GP video consultations viable during social distancing - research
Video consultations with GPs are a viable alternative during social distancing measures, according to research from the University of Warwick, although technical challenges and lack of resources are hindering use of the technology.
The UK institution said the findings of the research conducted and submitted before the outbreak of coronavirus (COVID-19) outlined taht the technology could help maintain continuity of care for patients when social distancing.
The research shows patients and clinicians are receptive to consultation via video link, and are best used for routine appointments.
However experience of using video consultations in general practice is not widespread due to resource and technical challenges.
Research published in BJGP Open explored both patients’ and clinicians’ experience of video consultations in primary care, based on a systematic review of seven studies on the topic published since 2010.
In the UK, GP practices typically use web platforms similar to Skype but using secure technology that protects patient confidentiality.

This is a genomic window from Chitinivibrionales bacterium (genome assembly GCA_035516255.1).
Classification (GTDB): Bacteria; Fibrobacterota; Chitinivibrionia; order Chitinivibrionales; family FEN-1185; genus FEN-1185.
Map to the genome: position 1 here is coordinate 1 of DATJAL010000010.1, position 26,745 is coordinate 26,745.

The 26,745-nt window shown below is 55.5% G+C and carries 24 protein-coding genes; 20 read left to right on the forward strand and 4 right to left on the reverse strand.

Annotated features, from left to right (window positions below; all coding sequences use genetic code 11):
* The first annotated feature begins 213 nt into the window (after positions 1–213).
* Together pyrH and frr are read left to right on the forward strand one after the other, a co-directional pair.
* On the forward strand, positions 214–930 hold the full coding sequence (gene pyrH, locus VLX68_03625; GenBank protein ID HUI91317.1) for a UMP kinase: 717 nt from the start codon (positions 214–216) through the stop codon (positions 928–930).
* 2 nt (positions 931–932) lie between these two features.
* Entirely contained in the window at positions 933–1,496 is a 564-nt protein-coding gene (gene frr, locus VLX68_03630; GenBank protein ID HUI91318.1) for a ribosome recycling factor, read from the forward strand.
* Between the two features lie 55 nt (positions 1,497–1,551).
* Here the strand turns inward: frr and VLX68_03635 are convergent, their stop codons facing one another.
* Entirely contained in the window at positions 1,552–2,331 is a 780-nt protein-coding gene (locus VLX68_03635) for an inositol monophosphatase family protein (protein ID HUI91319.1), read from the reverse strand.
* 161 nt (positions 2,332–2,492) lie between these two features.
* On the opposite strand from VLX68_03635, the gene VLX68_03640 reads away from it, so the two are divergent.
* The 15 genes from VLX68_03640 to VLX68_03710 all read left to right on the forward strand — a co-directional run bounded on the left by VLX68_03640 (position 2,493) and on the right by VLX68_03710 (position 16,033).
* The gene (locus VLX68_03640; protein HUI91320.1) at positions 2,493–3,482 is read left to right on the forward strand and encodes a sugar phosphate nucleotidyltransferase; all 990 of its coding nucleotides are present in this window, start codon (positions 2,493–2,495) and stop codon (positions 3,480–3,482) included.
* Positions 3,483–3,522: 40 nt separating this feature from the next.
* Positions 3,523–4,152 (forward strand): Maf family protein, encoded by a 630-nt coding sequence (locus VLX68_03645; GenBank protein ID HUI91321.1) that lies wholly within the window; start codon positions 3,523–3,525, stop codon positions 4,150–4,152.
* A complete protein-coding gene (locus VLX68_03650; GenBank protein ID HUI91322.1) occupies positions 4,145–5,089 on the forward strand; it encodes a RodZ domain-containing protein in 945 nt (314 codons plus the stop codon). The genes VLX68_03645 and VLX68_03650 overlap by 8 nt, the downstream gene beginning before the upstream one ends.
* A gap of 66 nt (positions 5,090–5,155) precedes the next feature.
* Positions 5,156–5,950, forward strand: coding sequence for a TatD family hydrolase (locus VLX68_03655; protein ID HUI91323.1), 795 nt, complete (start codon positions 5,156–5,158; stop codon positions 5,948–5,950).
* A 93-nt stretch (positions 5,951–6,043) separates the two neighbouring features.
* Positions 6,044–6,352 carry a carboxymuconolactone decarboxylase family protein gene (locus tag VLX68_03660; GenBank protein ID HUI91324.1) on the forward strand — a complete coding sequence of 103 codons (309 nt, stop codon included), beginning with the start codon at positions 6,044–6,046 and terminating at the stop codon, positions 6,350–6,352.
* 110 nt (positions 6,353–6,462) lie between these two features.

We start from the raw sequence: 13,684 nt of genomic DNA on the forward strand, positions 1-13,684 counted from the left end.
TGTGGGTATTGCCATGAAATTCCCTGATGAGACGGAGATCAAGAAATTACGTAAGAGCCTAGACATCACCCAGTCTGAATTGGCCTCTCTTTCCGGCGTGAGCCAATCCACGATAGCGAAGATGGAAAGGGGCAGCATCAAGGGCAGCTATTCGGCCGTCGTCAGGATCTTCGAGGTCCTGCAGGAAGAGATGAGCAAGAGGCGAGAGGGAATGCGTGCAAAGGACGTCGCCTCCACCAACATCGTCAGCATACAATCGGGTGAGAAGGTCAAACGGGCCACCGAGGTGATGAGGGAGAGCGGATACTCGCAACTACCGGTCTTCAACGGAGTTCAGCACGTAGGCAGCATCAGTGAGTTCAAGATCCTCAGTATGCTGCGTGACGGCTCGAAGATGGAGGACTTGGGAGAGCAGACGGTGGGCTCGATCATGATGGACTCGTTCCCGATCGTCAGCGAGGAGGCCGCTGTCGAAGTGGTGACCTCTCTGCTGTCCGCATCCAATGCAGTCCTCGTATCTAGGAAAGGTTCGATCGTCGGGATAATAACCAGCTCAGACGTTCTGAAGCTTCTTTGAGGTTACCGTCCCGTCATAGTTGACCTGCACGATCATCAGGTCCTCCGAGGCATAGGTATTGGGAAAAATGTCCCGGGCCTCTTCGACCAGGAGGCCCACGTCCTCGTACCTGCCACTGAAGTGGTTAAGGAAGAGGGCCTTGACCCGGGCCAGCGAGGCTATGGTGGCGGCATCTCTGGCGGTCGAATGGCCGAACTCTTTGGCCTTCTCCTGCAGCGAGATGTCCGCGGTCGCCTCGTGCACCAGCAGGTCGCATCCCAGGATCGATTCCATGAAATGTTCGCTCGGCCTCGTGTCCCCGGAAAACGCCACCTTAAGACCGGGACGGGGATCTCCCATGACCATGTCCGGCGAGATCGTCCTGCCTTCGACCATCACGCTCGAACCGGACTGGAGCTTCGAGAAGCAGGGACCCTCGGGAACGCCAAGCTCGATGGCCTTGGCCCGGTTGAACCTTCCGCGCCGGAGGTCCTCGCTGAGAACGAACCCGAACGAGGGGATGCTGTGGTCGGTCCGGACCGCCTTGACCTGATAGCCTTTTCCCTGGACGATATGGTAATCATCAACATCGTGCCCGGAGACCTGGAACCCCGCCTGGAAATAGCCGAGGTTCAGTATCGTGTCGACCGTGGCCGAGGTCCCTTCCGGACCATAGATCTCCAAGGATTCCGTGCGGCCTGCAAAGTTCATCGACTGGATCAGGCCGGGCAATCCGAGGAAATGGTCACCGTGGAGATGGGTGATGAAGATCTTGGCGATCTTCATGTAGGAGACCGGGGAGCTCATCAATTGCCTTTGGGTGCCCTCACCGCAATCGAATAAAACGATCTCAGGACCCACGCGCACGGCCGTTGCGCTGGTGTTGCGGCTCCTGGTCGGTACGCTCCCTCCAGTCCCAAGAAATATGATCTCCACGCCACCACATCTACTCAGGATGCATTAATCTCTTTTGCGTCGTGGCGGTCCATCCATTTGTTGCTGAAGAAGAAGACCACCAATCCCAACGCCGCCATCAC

This latest study found that, on the whole, evidence on patient and staff views on video consultations is mixed, with some studies showing that patients are satisfied and others that they prefer a face-to-face consultation.
But while face-to-face consultations were seen as the ‘gold standard’, particularly for chronic conditions, there was evidence that video consultations still allow patients to build rapport with their GP and would be viewed most favourably for routine appointments.
Clinicians were shown to have more variable views on video consultations, with their feelings about using it dependent on what it was being used for and who with, and with concerns about those people who may not be able to access.
In order to use video consultation, patients require an internet enabled device such as a smartphone, tablet or computer.
There were also concerns that not having to have access to the internet or such devices would disadvantage some patients who are not as ‘digitally literate’.
Corresponding author Dr Helen Atherton of Warwick Medical School said: “Remote consulting has already become a necessity in the current climate, and video is one of the options for delivering this.
“It is likely that telephone consultations will become the default option for most practices because they are already well established ways to consult.
“But where practices can deliver video consultations, or arrange a video consultation set up, the current crisis has quickly become a stimulus to do this, and the longer it goes on for, the greater the need to be able to see patients as well as talk to them.”